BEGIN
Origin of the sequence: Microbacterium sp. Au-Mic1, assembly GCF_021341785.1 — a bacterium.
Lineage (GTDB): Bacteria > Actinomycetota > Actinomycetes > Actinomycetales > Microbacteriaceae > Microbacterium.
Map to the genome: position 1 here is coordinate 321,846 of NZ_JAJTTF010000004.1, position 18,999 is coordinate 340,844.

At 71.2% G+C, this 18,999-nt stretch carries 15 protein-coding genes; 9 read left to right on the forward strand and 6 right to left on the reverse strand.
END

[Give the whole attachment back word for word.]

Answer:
Origin of the sequence: Microbacterium sp. Au-Mic1, assembly GCF_021341785.1 — a bacterium.
Lineage (GTDB): Bacteria > Actinomycetota > Actinomycetes > Actinomycetales > Microbacteriaceae > Microbacterium.
Map to the genome: position 1 here is coordinate 321,846 of NZ_JAJTTF010000004.1, position 18,999 is coordinate 340,844.

At 71.2% G+C, this 18,999-nt stretch carries 15 protein-coding genes; 9 read left to right on the forward strand and 6 right to left on the reverse strand.